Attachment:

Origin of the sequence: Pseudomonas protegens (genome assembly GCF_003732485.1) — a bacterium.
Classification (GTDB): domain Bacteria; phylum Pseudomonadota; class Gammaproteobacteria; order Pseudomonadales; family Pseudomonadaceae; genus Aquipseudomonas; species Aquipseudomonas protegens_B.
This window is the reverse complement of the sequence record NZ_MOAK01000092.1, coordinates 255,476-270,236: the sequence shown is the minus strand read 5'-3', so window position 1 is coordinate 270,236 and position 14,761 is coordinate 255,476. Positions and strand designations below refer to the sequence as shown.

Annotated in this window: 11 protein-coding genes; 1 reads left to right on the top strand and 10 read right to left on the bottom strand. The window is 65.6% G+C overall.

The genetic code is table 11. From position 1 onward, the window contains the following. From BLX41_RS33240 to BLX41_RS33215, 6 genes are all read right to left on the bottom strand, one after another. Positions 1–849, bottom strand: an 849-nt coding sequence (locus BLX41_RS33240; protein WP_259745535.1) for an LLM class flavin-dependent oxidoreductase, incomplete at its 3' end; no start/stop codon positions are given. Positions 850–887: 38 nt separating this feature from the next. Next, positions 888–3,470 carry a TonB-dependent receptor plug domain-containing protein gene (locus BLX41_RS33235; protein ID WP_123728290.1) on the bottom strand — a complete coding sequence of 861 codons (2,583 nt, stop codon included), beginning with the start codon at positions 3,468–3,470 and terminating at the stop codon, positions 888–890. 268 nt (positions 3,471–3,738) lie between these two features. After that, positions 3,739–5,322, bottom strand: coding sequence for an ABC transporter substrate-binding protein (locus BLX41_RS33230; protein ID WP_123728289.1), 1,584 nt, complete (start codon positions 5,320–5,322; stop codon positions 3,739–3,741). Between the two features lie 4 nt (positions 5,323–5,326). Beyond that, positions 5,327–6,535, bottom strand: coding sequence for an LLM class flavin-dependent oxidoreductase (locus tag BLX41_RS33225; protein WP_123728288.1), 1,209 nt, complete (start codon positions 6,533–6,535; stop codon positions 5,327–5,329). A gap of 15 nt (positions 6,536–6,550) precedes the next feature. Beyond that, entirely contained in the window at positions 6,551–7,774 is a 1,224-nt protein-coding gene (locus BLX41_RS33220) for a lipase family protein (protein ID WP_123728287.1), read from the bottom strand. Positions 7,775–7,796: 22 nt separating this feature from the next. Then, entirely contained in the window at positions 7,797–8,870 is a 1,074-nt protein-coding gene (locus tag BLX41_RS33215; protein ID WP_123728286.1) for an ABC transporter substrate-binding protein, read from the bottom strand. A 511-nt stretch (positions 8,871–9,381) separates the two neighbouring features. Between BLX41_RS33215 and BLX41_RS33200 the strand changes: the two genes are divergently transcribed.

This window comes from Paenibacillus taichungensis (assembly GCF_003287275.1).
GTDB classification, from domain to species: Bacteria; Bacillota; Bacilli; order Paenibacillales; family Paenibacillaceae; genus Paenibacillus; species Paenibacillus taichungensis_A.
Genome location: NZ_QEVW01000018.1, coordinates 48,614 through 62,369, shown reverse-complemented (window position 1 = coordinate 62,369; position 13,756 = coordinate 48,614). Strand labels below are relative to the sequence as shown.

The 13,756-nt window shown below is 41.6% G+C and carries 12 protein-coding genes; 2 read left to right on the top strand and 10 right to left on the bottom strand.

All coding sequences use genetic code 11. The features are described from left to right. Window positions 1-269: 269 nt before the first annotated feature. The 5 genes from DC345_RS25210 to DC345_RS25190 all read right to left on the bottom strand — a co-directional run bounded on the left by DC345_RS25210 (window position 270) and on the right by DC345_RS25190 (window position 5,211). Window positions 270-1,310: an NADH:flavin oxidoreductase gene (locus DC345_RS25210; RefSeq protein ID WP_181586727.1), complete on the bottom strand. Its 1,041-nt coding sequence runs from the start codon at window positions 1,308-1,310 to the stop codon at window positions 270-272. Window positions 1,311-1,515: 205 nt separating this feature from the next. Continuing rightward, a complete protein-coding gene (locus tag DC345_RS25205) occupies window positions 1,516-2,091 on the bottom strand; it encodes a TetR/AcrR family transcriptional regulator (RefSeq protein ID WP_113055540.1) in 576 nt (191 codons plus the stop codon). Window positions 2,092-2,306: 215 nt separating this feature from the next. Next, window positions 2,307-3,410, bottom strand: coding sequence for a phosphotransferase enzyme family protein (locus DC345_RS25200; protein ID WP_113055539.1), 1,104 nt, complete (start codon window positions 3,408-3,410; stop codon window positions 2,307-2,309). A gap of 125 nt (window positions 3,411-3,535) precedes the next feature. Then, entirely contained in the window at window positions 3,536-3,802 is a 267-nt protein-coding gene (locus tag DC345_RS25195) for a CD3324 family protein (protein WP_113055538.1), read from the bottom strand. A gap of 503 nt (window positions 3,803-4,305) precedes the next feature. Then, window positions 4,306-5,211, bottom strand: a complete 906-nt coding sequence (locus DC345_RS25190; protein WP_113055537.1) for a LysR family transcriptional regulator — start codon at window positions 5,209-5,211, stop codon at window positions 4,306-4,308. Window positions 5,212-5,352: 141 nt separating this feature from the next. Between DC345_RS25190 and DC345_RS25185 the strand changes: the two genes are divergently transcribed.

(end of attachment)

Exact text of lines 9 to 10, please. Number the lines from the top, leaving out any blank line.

The 13,756-nt window shown below is 41.6% G+C and carries 12 protein-coding genes; 2 read left to right on the top strand and 10 right to left on the bottom strand.

All coding sequences use genetic code 11. The features are described from left to right. Window positions 1-269: 269 nt before the first annotated feature. The 5 genes from DC345_RS25210 to DC345_RS25190 all read right to left on the bottom strand — a co-directional run bounded on the left by DC345_RS25210 (window position 270) and on the right by DC345_RS25190 (window position 5,211). Window positions 270-1,310: an NADH:flavin oxidoreductase gene (locus DC345_RS25210; RefSeq protein ID WP_181586727.1), complete on the bottom strand. Its 1,041-nt coding sequence runs from the start codon at window positions 1,308-1,310 to the stop codon at window positions 270-272. Window positions 1,311-1,515: 205 nt separating this feature from the next. Continuing rightward, a complete protein-coding gene (locus tag DC345_RS25205) occupies window positions 1,516-2,091 on the bottom strand; it encodes a TetR/AcrR family transcriptional regulator (RefSeq protein ID WP_113055540.1) in 576 nt (191 codons plus the stop codon). Window positions 2,092-2,306: 215 nt separating this feature from the next. Next, window positions 2,307-3,410, bottom strand: coding sequence for a phosphotransferase enzyme family protein (locus DC345_RS25200; protein ID WP_113055539.1), 1,104 nt, complete (start codon window positions 3,408-3,410; stop codon window positions 2,307-2,309). A gap of 125 nt (window positions 3,411-3,535) precedes the next feature. Then, entirely contained in the window at window positions 3,536-3,802 is a 267-nt protein-coding gene (locus tag DC345_RS25195) for a CD3324 family protein (protein WP_113055538.1), read from the bottom strand. A gap of 503 nt (window positions 3,803-4,305) precedes the next feature. Then, window positions 4,306-5,211, bottom strand: a complete 906-nt coding sequence (locus DC345_RS25190; protein WP_113055537.1) for a LysR family transcriptional regulator — start codon at window positions 5,209-5,211, stop codon at window positions 4,306-4,308. Window positions 5,212-5,352: 141 nt separating this feature from the next. Between DC345_RS25190 and DC345_RS25185 the strand changes: the two genes are divergently transcribed.